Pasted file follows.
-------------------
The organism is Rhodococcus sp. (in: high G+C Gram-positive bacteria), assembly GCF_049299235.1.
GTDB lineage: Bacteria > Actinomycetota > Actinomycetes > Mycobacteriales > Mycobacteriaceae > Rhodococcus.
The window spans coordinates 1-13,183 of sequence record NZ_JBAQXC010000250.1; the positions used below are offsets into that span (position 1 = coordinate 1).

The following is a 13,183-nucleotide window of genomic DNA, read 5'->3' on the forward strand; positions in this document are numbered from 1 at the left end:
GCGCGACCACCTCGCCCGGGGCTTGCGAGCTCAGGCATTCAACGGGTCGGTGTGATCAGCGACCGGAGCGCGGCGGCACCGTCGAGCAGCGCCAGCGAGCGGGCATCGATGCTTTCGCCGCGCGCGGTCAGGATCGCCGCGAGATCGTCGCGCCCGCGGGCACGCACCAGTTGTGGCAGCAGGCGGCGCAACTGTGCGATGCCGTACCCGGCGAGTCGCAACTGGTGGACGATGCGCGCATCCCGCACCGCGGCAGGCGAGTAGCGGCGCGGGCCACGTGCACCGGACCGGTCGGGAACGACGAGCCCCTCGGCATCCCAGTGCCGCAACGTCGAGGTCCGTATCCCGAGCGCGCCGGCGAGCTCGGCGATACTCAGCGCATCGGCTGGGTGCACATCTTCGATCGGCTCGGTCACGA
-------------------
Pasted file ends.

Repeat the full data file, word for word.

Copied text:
The organism is Rhodococcus sp. (in: high G+C Gram-positive bacteria), assembly GCF_049299235.1.
GTDB lineage: Bacteria > Actinomycetota > Actinomycetes > Mycobacteriales > Mycobacteriaceae > Rhodococcus.
The window spans coordinates 1-13,183 of sequence record NZ_JBAQXC010000250.1; the positions used below are offsets into that span (position 1 = coordinate 1).

The following is a 13,183-nucleotide window of genomic DNA, read 5'->3' on the forward strand; positions in this document are numbered from 1 at the left end:
GCGCGACCACCTCGCCCGGGGCTTGCGAGCTCAGGCATTCAACGGGTCGGTGTGATCAGCGACCGGAGCGCGGCGGCACCGTCGAGCAGCGCCAGCGAGCGGGCATCGATGCTTTCGCCGCGCGCGGTCAGGATCGCCGCGAGATCGTCGCGCCCGCGGGCACGCACCAGTTGTGGCAGCAGGCGGCGCAACTGTGCGATGCCGTACCCGGCGAGTCGCAACTGGTGGACGATGCGCGCATCCCGCACCGCGGCAGGCGAGTAGCGGCGCGGGCCACGTGCACCGGACCGGTCGGGAACGACGAGCCCCTCGGCATCCCAGTGCCGCAACGTCGAGGTCCGTATCCCGAGCGCGCCGGCGAGCTCGGCGATACTCAGCGCATCGGCTGGGTGCACATCTTCGATCGGCTCGGTCACGA